His dad shared that no-hesitation outlook.
The family business now includes two yards, with his sister Jamie tackling the daily tasks at Elm Creek and Daron helps manage operations at Lexington. Mel does everything from keeping up customer relations to driving the feedtruck, while Marvin handles commodity trading from his home in Idaho.
“We’ve got that family touch. It’s somebody in the family feeding the cattle, taking care of the cattle day-to-day,” Daron says. “We don’t have to sit and look off a computer and tell you exactly whose cattle they are. We know what the cattle are. We have relationships, we talk with the people weekly.”
For the kind of people they are and the kind of cattle they feed so well, M&M Feeders earned the 2020 Feedyard Commitment to Excellence award from the Certified Angus Beef ® (CAB®) brand.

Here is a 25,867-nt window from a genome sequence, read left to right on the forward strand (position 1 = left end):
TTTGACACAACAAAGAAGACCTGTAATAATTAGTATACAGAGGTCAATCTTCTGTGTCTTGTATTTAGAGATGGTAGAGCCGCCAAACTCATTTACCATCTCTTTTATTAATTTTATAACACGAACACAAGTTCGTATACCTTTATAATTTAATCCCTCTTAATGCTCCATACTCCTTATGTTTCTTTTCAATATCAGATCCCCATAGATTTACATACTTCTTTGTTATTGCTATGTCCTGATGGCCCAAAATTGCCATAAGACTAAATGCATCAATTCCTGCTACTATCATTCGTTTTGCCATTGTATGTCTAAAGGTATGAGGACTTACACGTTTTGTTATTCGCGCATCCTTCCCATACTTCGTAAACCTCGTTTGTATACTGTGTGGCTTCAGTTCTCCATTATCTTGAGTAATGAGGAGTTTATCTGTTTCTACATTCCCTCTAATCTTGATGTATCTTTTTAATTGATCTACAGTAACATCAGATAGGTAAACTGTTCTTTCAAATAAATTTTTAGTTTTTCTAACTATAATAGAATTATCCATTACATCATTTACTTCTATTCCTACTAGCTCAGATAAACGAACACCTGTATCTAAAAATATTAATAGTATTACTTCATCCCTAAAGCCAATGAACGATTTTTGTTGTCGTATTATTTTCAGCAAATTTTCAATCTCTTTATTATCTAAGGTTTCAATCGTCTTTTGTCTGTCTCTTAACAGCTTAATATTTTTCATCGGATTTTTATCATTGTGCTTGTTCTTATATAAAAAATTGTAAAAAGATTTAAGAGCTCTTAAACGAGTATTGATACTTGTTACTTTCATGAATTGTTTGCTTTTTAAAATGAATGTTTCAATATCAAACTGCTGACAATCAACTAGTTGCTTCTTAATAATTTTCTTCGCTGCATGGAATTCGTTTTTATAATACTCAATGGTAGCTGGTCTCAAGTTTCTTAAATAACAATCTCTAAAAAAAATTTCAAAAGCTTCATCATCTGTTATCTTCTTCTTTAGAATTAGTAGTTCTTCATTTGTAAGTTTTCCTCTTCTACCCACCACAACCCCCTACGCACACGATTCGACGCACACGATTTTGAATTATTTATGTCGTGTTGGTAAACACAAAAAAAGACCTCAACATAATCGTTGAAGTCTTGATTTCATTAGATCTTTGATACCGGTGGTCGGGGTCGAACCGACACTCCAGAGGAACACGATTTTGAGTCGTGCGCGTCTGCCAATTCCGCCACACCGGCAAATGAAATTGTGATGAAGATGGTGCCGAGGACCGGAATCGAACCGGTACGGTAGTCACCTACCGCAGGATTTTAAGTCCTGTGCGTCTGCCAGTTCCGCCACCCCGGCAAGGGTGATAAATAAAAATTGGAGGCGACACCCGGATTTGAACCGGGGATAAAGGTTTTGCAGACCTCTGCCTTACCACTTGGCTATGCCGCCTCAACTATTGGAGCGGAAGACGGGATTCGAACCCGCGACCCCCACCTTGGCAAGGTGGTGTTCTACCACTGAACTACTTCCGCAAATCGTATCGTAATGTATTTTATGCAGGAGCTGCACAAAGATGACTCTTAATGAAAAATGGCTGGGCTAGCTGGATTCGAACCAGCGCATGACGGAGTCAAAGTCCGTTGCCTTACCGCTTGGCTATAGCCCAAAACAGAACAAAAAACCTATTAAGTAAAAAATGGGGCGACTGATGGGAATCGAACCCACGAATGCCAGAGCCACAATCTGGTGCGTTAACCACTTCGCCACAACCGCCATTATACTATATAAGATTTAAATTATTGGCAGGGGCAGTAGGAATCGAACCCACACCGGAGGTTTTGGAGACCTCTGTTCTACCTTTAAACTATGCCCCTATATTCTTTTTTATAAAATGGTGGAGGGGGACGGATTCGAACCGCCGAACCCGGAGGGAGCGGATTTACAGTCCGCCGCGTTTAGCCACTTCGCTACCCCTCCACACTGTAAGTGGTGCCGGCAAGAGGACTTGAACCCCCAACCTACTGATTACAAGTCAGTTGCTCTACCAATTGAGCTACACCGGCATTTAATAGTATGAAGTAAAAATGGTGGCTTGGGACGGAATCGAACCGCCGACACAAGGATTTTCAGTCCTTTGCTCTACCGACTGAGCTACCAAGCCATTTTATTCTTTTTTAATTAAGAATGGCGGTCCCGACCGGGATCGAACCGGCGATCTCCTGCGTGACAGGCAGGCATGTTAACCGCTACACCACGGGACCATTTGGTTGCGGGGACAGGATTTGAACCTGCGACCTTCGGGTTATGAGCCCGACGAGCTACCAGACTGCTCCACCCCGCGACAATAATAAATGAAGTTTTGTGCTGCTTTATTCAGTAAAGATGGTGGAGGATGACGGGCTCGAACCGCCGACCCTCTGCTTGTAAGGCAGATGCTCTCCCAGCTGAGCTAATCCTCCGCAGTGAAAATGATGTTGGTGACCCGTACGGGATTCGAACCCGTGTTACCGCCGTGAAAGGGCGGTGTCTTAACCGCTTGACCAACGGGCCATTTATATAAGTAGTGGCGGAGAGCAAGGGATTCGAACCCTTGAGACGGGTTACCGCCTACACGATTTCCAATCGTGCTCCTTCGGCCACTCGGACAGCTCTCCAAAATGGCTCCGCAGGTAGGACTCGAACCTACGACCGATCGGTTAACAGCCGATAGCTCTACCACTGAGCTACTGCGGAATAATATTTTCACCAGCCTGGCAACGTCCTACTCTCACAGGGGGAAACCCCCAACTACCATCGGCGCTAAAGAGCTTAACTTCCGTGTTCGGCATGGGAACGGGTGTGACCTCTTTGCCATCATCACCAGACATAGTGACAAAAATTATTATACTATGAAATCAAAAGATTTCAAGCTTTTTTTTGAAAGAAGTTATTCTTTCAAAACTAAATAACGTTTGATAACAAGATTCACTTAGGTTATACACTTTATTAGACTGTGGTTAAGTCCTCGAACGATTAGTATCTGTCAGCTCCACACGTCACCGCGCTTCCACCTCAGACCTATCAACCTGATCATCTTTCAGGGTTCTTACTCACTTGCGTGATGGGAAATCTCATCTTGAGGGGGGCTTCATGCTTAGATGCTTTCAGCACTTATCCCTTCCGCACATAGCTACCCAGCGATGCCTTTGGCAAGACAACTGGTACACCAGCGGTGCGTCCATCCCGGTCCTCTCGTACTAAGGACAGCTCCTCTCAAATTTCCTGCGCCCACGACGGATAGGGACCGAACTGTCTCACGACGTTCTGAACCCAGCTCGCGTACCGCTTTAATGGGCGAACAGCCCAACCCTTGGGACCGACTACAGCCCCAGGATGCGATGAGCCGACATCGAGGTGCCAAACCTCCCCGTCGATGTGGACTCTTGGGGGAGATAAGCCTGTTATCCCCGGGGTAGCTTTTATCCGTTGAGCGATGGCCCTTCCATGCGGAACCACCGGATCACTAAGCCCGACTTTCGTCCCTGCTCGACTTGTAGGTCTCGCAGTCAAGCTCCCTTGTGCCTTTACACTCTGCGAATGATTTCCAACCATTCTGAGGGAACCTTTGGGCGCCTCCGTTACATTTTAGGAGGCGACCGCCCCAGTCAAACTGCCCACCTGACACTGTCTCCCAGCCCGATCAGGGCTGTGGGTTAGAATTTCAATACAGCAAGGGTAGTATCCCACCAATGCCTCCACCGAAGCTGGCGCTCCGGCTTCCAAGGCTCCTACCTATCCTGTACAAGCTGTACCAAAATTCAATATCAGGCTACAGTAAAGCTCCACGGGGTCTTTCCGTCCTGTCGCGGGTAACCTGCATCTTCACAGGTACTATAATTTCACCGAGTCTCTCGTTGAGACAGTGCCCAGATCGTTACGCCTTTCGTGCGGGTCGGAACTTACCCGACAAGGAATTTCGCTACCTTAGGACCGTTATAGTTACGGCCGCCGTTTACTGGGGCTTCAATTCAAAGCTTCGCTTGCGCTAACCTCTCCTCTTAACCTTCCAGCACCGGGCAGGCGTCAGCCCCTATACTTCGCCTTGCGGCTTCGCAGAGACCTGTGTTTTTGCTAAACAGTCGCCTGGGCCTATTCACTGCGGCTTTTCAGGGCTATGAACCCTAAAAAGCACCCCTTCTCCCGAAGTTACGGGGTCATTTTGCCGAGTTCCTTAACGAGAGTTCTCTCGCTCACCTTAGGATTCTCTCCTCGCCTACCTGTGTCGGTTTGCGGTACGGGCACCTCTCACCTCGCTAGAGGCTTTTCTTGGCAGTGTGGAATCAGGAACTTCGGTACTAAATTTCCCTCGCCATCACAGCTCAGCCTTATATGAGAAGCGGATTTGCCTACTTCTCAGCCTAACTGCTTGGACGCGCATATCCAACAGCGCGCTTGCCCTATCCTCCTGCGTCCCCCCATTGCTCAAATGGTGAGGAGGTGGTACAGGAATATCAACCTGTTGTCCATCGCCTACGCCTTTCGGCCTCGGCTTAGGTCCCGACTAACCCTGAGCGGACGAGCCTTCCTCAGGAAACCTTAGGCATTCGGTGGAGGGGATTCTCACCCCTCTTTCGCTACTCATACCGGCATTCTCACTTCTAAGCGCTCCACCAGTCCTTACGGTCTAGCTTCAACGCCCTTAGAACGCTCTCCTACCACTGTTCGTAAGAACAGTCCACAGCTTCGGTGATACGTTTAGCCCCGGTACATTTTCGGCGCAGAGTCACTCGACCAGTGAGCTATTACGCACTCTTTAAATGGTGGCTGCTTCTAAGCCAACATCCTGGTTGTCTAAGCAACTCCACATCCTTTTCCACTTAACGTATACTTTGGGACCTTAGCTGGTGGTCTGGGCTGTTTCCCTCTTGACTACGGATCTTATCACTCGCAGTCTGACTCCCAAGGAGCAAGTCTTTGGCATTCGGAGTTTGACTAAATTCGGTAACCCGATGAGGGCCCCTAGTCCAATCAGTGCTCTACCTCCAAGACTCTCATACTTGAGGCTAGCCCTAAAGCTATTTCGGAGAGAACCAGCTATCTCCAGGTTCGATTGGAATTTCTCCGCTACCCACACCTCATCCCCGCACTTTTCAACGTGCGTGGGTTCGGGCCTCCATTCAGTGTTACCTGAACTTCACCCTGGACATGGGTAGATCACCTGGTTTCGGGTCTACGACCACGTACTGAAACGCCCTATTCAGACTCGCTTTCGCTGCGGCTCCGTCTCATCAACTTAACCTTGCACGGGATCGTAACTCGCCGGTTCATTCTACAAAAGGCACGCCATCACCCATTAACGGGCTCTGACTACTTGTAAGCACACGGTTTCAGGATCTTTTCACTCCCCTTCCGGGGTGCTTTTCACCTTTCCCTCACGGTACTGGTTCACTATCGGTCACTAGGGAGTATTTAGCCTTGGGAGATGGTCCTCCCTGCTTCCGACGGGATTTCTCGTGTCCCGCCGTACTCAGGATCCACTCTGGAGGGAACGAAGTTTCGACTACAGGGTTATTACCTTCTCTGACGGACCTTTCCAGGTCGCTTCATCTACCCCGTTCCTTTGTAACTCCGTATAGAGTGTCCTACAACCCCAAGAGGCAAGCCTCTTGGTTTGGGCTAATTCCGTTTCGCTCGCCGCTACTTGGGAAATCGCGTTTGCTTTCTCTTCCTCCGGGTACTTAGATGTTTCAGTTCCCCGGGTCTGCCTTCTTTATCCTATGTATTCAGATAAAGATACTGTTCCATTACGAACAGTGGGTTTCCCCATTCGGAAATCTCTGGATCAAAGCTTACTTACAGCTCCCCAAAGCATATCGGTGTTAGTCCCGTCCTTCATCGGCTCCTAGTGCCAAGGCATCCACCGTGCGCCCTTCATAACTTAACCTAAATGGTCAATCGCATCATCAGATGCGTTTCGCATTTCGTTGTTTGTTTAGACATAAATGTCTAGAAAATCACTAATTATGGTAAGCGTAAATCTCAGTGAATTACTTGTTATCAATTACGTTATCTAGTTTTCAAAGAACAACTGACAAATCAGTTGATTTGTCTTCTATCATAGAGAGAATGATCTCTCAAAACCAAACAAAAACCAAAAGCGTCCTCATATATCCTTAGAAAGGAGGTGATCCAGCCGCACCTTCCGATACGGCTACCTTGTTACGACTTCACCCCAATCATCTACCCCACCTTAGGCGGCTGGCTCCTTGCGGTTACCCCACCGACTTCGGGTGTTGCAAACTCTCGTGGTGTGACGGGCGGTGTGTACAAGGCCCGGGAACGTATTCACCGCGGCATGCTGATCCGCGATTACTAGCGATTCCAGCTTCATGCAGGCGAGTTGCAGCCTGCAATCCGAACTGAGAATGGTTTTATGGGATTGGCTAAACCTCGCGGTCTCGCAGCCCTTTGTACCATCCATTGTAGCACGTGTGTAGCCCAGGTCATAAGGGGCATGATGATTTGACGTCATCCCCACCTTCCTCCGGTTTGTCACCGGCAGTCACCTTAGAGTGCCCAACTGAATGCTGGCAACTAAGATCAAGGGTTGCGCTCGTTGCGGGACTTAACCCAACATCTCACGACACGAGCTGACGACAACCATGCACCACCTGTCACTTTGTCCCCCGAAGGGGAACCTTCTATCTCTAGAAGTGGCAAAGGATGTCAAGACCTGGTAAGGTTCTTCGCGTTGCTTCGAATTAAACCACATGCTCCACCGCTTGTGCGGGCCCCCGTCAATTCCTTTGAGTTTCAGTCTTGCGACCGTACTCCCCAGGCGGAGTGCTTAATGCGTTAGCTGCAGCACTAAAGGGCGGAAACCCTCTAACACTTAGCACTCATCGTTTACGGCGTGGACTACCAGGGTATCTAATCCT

A place and a purpose
With that 2005 purchase, they had a weed-overgrown feedyard, a lot of hard work before them and a need for 6,500 cattle to fill the pens.
It was a bit like their move in 1992, when they left their Idaho farming and feeding operation for the western edge of the Corn Belt. Daron was in fifth grade and Jamie was a junior.
“We could see the cattle industry was changing and moving this way,” Mel says. “The packers were out here and the corn was out here and it was a good move for us.”
A handful of customers came with them, shipping calves to that Elm Creek location, but they had to build their base from there. Both times the family grew their list without a set strategy or formula, by just being themselves and living their values.
“Honesty is the best business advertisement you can have. We have always stuck to our guns on that. It has always paid off,” Mel says.